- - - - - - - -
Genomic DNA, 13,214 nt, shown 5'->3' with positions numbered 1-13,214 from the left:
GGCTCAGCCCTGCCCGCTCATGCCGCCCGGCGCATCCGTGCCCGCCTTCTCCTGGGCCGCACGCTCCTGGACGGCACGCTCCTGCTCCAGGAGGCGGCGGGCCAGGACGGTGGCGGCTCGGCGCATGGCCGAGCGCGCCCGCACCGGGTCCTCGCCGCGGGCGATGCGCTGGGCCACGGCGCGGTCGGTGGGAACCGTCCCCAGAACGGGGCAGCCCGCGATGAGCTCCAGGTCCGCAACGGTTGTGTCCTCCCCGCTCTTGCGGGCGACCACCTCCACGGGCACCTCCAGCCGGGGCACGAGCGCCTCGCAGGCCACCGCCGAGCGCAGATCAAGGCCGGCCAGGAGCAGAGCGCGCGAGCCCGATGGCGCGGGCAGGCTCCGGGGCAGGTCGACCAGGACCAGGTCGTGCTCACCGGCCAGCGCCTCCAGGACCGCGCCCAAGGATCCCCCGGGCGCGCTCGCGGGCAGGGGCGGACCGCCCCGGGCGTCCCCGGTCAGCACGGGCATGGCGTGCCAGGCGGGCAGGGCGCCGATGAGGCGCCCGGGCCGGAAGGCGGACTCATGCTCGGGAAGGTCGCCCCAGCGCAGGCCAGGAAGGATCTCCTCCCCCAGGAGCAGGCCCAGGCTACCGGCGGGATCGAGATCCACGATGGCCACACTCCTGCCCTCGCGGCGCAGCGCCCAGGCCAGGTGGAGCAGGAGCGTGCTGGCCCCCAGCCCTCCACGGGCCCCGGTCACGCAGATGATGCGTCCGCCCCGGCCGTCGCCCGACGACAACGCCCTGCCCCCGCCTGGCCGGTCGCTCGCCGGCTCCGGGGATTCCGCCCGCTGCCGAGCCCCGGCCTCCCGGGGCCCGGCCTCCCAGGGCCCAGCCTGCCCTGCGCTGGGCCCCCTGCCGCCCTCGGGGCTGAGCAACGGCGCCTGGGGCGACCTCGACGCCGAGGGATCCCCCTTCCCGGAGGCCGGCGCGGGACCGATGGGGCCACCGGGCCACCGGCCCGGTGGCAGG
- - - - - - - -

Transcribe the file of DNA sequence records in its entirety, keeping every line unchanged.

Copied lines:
Genomic DNA, 13,214 nt, shown 5'->3' with positions numbered 1-13,214 from the left:
GGCTCAGCCCTGCCCGCTCATGCCGCCCGGCGCATCCGTGCCCGCCTTCTCCTGGGCCGCACGCTCCTGGACGGCACGCTCCTGCTCCAGGAGGCGGCGGGCCAGGACGGTGGCGGCTCGGCGCATGGCCGAGCGCGCCCGCACCGGGTCCTCGCCGCGGGCGATGCGCTGGGCCACGGCGCGGTCGGTGGGAACCGTCCCCAGAACGGGGCAGCCCGCGATGAGCTCCAGGTCCGCAACGGTTGTGTCCTCCCCGCTCTTGCGGGCGACCACCTCCACGGGCACCTCCAGCCGGGGCACGAGCGCCTCGCAGGCCACCGCCGAGCGCAGATCAAGGCCGGCCAGGAGCAGAGCGCGCGAGCCCGATGGCGCGGGCAGGCTCCGGGGCAGGTCGACCAGGACCAGGTCGTGCTCACCGGCCAGCGCCTCCAGGACCGCGCCCAAGGATCCCCCGGGCGCGCTCGCGGGCAGGGGCGGACCGCCCCGGGCGTCCCCGGTCAGCACGGGCATGGCGTGCCAGGCGGGCAGGGCGCCGATGAGGCGCCCGGGCCGGAAGGCGGACTCATGCTCGGGAAGGTCGCCCCAGCGCAGGCCAGGAAGGATCTCCTCCCCCAGGAGCAGGCCCAGGCTACCGGCGGGATCGAGATCCACGATGGCCACACTCCTGCCCTCGCGGCGCAGCGCCCAGGCCAGGTGGAGCAGGAGCGTGCTGGCCCCCAGCCCTCCACGGGCCCCGGTCACGCAGATGATGCGTCCGCCCCGGCCGTCGCCCGACGACAACGCCCTGCCCCCGCCTGGCCGGTCGCTCGCCGGCTCCGGGGATTCCGCCCGCTGCCGAGCCCCGGCCTCCCGGGGCCCGGCCTCCCAGGGCCCAGCCTGCCCTGCGCTGGGCCCCCTGCCGCCCTCGGGGCTGAGCAACGGCGCCTGGGGCGACCTCGACGCCGAGGGATCCCCCTTCCCGGAGGCCGGCGCGGGACCGATGGGGCCACCGGGCCACCGGCCCGGTGGCAGG